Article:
In operation, the transmitter 202 is gated on and the IF signal is sampled for a fixed sample time afterward. This fixed sample time is determined by the free space propagation speed of the MW energy or 1 ft/ns. For example, it takes 40 ns for energy to reach a target at a range of 20 ft, and return to the sensor. In reality, there are other considerations that influence range and optimal sample timing as well, such as MW transmit and receive antenna pattern shapes, and transmitter 202 time response.

FIG. 3 is a timing diagram 300 illustrating a transmission pulse 310, and sample pulses 320, 330, 340, and 350 along the y-axis for each provided bin. The x-axis 360 represents time. Due to regulatory bandwidth requirements, as illustrated in FIG. 3, it is necessary for the MW transmissions to be very long relative to the sampling delays of the system. As a result, the MW transmitter continues to transmit during the sample periods, and long afterward, as shown by a transmission pulse 310 in the timing diagram 300. This has the result that a given sample will detect moving targets within the entire area bounded by the sensor and a maximum range determined by the conclusion of the sample pulse.

For example, referring to the mid range bin pulse 340 on the timing diagram 300, the delay between the beginning of MW transmission (MW_Transmit rising edge) and the end of the mid range sample pulse 340 is approximately 40 ns. Thus, theoretically the mid-range sample will detect moving targets in the range of zero feet to twenty feet from the detection system.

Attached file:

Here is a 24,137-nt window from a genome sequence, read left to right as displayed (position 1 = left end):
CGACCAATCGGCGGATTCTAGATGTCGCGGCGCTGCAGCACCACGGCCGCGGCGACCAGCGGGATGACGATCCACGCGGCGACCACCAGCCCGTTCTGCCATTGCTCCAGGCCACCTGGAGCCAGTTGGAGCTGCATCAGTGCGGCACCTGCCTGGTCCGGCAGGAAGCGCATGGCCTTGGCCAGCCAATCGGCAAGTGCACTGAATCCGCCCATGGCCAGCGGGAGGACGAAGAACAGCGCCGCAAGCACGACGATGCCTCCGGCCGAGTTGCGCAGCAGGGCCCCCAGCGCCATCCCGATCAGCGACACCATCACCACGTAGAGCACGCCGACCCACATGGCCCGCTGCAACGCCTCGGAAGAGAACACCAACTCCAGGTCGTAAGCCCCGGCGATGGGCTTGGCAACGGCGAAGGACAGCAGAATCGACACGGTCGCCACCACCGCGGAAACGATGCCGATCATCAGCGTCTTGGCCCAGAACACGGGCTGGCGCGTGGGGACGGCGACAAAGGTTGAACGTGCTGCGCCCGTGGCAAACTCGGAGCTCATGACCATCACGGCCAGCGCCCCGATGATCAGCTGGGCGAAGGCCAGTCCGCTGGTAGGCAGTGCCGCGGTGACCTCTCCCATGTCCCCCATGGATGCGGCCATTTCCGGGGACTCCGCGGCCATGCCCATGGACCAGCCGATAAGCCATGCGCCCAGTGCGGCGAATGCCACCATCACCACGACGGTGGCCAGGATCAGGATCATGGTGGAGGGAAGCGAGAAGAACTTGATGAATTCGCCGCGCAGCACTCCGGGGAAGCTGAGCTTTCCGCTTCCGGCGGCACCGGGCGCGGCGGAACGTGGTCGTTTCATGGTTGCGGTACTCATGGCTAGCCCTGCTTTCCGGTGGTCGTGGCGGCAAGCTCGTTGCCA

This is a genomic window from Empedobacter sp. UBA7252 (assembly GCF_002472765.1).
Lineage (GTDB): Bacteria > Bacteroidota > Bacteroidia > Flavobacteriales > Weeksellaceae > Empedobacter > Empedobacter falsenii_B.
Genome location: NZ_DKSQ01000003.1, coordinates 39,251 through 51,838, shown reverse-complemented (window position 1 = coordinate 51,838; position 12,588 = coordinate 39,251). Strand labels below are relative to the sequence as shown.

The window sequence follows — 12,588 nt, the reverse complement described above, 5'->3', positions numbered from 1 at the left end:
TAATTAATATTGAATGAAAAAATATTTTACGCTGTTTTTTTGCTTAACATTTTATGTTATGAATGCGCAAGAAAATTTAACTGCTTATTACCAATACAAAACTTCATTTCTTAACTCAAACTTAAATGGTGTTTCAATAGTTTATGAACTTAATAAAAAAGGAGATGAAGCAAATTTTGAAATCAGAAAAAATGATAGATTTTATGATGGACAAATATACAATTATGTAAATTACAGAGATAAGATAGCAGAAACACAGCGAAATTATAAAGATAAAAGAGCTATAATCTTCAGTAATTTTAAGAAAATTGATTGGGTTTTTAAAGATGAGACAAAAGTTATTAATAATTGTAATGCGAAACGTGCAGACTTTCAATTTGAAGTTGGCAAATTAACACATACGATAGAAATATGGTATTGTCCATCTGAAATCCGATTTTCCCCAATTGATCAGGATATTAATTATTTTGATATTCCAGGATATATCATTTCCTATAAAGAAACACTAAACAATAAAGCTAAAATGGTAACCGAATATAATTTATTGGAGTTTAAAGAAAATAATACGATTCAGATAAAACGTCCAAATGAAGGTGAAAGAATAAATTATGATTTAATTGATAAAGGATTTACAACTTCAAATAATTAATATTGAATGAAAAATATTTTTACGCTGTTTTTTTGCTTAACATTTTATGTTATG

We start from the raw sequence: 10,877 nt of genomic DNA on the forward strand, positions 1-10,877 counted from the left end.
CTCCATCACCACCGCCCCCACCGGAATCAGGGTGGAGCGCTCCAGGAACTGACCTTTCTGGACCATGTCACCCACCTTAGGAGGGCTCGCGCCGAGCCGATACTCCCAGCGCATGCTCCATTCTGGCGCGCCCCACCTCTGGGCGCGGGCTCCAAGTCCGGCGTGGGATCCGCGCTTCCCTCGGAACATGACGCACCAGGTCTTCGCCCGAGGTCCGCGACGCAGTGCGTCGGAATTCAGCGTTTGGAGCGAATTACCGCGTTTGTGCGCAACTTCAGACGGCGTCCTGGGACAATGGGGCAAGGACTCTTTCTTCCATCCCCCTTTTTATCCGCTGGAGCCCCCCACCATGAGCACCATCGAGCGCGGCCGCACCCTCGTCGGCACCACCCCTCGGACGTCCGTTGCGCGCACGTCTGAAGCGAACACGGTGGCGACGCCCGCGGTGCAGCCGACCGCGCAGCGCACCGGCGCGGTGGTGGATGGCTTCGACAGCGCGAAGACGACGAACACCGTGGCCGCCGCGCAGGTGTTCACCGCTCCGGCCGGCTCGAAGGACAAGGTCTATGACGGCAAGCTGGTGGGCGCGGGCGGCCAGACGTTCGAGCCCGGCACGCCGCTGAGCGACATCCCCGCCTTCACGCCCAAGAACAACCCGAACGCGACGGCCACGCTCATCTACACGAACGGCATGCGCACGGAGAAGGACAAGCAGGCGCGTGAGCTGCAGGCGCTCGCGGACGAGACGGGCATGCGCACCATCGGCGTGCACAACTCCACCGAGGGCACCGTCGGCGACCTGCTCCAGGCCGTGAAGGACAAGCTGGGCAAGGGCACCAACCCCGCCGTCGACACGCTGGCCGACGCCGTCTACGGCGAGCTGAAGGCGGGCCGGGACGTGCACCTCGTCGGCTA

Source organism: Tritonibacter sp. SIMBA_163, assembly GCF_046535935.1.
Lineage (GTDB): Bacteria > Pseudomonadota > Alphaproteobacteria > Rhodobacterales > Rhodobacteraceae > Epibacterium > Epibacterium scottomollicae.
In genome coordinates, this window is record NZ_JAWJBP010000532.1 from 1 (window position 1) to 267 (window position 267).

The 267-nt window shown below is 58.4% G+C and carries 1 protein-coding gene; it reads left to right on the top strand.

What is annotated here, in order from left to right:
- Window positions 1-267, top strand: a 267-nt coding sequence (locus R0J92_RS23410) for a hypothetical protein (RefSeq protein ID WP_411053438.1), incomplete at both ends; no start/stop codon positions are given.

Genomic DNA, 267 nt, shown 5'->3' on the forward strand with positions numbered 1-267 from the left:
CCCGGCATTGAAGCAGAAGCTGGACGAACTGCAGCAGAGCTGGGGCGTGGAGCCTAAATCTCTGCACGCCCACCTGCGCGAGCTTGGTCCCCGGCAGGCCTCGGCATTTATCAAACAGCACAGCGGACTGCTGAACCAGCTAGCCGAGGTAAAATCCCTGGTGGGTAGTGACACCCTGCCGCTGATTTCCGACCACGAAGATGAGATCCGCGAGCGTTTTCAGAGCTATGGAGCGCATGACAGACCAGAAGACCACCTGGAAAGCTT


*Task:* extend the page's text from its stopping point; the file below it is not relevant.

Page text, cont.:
The start of MW transmission may be followed by one precisely placed returned signal sample for each range bin. Each range bin detects targets between the sensor and a maximum range defined by the time between the start of transmission and the end of its associated sample pulse. FIG. 3 shows the timing of the MW transmit signal and the four range bin samples. The effective range of each bin is determined by the time difference between the start of MW Transmit and the end of the appropriate sample pulse. The placement of the sample pulses, and therefore the range of each bin, can be placed under control of user selectable switches or a microprocessor, allowing user configuration of the detector range.

The ranging MW system uses precisely timed MW transmissions and returned signal samples to limit the effective detection range of the technology. Knowing the time (t) required for the transmitted energy to travel to a target at a given distance dmax and return to the detector also (t), it is possible to limit the range to the distance dmax by limiting the sampling of returned energy to that received before 2t. This requires that transmission begin at a precisely known time and that returned signal samples occur at a very precise time afterward. This results in the MW ranging system detecting targets within distance dmax and not detecting targets beyond dmax. As set forth above, sampling the returned signal at multiple intervals creates the multiple range detection bins. One precisely placed sample pulse corresponds to each range bin and the time delay between MW transmission start and end of each sample determines the maximum range of a bin.